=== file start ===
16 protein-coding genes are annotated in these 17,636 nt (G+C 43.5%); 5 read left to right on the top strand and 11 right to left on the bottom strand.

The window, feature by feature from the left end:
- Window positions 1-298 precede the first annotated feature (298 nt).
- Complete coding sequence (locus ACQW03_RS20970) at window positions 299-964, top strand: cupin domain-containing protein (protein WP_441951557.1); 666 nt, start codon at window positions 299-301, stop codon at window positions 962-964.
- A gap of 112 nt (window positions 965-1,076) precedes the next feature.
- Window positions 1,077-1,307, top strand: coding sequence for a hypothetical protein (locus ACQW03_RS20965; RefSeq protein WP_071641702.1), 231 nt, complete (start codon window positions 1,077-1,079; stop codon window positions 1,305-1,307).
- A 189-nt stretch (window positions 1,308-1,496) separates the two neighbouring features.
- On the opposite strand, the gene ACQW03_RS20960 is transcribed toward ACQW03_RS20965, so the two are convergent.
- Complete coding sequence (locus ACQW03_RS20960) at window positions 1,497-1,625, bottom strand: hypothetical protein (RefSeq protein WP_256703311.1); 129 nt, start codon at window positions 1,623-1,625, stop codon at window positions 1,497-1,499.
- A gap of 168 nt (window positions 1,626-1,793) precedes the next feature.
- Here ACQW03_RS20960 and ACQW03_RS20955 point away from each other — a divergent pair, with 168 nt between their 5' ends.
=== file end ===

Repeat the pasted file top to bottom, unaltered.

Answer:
16 protein-coding genes are annotated in these 17,636 nt (G+C 43.5%); 5 read left to right on the top strand and 11 right to left on the bottom strand.

The window, feature by feature from the left end:
- Window positions 1-298 precede the first annotated feature (298 nt).
- Complete coding sequence (locus ACQW03_RS20970) at window positions 299-964, top strand: cupin domain-containing protein (protein WP_441951557.1); 666 nt, start codon at window positions 299-301, stop codon at window positions 962-964.
- A gap of 112 nt (window positions 965-1,076) precedes the next feature.
- Window positions 1,077-1,307, top strand: coding sequence for a hypothetical protein (locus ACQW03_RS20965; RefSeq protein WP_071641702.1), 231 nt, complete (start codon window positions 1,077-1,079; stop codon window positions 1,305-1,307).
- A 189-nt stretch (window positions 1,308-1,496) separates the two neighbouring features.
- On the opposite strand, the gene ACQW03_RS20960 is transcribed toward ACQW03_RS20965, so the two are convergent.
- Complete coding sequence (locus ACQW03_RS20960) at window positions 1,497-1,625, bottom strand: hypothetical protein (RefSeq protein WP_256703311.1); 129 nt, start codon at window positions 1,623-1,625, stop codon at window positions 1,497-1,499.
- A gap of 168 nt (window positions 1,626-1,793) precedes the next feature.
- Here ACQW03_RS20960 and ACQW03_RS20955 point away from each other — a divergent pair, with 168 nt between their 5' ends.